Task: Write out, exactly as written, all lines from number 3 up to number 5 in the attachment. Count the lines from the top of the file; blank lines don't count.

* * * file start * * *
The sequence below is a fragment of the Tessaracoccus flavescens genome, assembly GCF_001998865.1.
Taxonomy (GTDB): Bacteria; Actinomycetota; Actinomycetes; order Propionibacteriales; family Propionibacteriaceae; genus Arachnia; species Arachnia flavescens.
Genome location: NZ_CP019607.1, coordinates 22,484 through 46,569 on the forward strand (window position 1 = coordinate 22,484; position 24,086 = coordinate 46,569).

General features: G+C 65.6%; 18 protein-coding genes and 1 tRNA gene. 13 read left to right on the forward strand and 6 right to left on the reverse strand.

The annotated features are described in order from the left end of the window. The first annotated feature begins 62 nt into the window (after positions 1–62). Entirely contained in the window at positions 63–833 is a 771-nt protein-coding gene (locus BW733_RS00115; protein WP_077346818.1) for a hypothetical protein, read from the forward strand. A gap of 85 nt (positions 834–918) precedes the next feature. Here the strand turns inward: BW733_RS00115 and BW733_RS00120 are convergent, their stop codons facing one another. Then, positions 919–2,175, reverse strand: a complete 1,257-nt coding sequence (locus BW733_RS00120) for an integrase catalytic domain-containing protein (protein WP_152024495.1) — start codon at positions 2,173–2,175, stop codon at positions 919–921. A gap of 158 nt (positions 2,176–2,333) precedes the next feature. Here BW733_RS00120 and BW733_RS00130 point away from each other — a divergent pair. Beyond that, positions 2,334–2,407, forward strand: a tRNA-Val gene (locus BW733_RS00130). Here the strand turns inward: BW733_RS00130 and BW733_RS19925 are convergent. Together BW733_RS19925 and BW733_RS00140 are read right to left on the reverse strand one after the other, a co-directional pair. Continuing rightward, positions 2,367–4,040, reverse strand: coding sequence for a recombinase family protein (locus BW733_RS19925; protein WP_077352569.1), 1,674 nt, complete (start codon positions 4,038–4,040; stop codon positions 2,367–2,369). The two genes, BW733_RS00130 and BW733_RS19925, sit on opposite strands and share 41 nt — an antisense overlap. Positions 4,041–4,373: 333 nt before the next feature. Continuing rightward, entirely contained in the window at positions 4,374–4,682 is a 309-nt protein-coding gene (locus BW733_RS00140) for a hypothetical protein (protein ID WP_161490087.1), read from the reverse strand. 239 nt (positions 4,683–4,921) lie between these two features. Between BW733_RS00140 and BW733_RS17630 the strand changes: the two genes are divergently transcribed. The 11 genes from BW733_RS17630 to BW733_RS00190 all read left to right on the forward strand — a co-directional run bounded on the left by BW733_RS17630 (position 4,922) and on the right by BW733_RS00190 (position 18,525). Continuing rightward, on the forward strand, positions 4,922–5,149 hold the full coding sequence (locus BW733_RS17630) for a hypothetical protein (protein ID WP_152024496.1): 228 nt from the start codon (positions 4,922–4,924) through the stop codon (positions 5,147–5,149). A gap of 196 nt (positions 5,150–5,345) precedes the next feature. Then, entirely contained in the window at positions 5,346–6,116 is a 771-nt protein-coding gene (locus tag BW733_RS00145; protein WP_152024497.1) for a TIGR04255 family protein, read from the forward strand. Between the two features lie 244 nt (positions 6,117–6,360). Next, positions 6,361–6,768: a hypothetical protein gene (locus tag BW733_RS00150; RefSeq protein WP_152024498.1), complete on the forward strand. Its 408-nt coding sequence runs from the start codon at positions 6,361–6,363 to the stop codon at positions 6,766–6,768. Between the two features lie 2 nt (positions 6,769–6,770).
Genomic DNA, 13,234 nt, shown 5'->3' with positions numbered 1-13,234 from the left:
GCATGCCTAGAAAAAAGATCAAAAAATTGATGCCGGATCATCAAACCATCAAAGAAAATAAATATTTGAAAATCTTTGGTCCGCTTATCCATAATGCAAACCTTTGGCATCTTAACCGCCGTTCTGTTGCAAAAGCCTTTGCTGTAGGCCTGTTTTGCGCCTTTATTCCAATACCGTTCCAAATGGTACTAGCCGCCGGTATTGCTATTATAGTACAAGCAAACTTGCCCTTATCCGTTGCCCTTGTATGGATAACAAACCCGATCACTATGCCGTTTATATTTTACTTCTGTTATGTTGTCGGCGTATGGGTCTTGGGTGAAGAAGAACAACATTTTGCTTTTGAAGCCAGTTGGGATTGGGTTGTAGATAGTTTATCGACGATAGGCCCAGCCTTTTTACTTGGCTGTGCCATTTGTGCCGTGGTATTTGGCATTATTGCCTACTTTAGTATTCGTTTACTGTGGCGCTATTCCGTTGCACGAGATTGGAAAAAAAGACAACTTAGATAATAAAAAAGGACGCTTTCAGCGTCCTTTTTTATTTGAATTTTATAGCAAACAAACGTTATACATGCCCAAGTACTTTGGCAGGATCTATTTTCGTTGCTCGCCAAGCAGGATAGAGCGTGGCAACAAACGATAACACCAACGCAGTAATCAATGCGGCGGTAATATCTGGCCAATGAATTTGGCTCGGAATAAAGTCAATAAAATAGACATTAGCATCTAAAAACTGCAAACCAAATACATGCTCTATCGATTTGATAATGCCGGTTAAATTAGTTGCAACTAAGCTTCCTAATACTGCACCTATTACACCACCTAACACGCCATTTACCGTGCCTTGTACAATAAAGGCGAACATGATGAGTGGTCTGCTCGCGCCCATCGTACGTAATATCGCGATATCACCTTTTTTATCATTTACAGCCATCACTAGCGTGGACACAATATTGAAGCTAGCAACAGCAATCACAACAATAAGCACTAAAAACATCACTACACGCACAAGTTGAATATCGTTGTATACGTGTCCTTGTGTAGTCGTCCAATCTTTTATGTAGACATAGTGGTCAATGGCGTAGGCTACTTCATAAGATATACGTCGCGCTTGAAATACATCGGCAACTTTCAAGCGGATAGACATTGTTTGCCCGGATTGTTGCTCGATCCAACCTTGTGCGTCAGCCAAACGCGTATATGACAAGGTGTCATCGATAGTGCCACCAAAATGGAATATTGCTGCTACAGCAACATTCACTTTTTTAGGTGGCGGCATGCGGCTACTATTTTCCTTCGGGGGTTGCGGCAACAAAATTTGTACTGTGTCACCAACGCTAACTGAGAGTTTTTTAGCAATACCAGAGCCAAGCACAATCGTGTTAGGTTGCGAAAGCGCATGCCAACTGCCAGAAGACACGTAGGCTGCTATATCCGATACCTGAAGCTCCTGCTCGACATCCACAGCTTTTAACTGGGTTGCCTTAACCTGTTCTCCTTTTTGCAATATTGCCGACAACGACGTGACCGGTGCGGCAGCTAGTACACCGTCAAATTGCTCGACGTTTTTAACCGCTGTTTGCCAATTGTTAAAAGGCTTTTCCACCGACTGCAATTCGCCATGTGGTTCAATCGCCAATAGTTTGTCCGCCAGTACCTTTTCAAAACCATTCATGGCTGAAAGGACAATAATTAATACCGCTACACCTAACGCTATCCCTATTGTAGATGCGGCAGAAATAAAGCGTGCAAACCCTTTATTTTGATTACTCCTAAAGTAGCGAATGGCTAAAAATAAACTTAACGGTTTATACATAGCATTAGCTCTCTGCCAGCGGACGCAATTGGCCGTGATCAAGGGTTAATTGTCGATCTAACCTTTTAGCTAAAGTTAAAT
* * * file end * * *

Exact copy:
Genome location: NZ_CP019607.1, coordinates 22,484 through 46,569 on the forward strand (window position 1 = coordinate 22,484; position 24,086 = coordinate 46,569).

General features: G+C 65.6%; 18 protein-coding genes and 1 tRNA gene. 13 read left to right on the forward strand and 6 right to left on the reverse strand.

The annotated features are described in order from the left end of the window. The first annotated feature begins 62 nt into the window (after positions 1–62). Entirely contained in the window at positions 63–833 is a 771-nt protein-coding gene (locus BW733_RS00115; protein WP_077346818.1) for a hypothetical protein, read from the forward strand. A gap of 85 nt (positions 834–918) precedes the next feature. Here the strand turns inward: BW733_RS00115 and BW733_RS00120 are convergent, their stop codons facing one another. Then, positions 919–2,175, reverse strand: a complete 1,257-nt coding sequence (locus BW733_RS00120) for an integrase catalytic domain-containing protein (protein WP_152024495.1) — start codon at positions 2,173–2,175, stop codon at positions 919–921. A gap of 158 nt (positions 2,176–2,333) precedes the next feature. Here BW733_RS00120 and BW733_RS00130 point away from each other — a divergent pair. Beyond that, positions 2,334–2,407, forward strand: a tRNA-Val gene (locus BW733_RS00130). Here the strand turns inward: BW733_RS00130 and BW733_RS19925 are convergent. Together BW733_RS19925 and BW733_RS00140 are read right to left on the reverse strand one after the other, a co-directional pair. Continuing rightward, positions 2,367–4,040, reverse strand: coding sequence for a recombinase family protein (locus BW733_RS19925; protein WP_077352569.1), 1,674 nt, complete (start codon positions 4,038–4,040; stop codon positions 2,367–2,369). The two genes, BW733_RS00130 and BW733_RS19925, sit on opposite strands and share 41 nt — an antisense overlap. Positions 4,041–4,373: 333 nt before the next feature. Continuing rightward, entirely contained in the window at positions 4,374–4,682 is a 309-nt protein-coding gene (locus BW733_RS00140) for a hypothetical protein (protein ID WP_161490087.1), read from the reverse strand. 239 nt (positions 4,683–4,921) lie between these two features. Between BW733_RS00140 and BW733_RS17630 the strand changes: the two genes are divergently transcribed. The 11 genes from BW733_RS17630 to BW733_RS00190 all read left to right on the forward strand — a co-directional run bounded on the left by BW733_RS17630 (position 4,922) and on the right by BW733_RS00190 (position 18,525). Continuing rightward, on the forward strand, positions 4,922–5,149 hold the full coding sequence (locus BW733_RS17630) for a hypothetical protein (protein ID WP_152024496.1): 228 nt from the start codon (positions 4,922–4,924) through the stop codon (positions 5,147–5,149). A gap of 196 nt (positions 5,150–5,345) precedes the next feature. Then, entirely contained in the window at positions 5,346–6,116 is a 771-nt protein-coding gene (locus tag BW733_RS00145; protein WP_152024497.1) for a TIGR04255 family protein, read from the forward strand. Between the two features lie 244 nt (positions 6,117–6,360). Next, positions 6,361–6,768: a hypothetical protein gene (locus tag BW733_RS00150; RefSeq protein WP_152024498.1), complete on the forward strand. Its 408-nt coding sequence runs from the start codon at positions 6,361–6,363 to the stop codon at positions 6,766–6,768. Between the two features lie 2 nt (positions 6,769–6,770).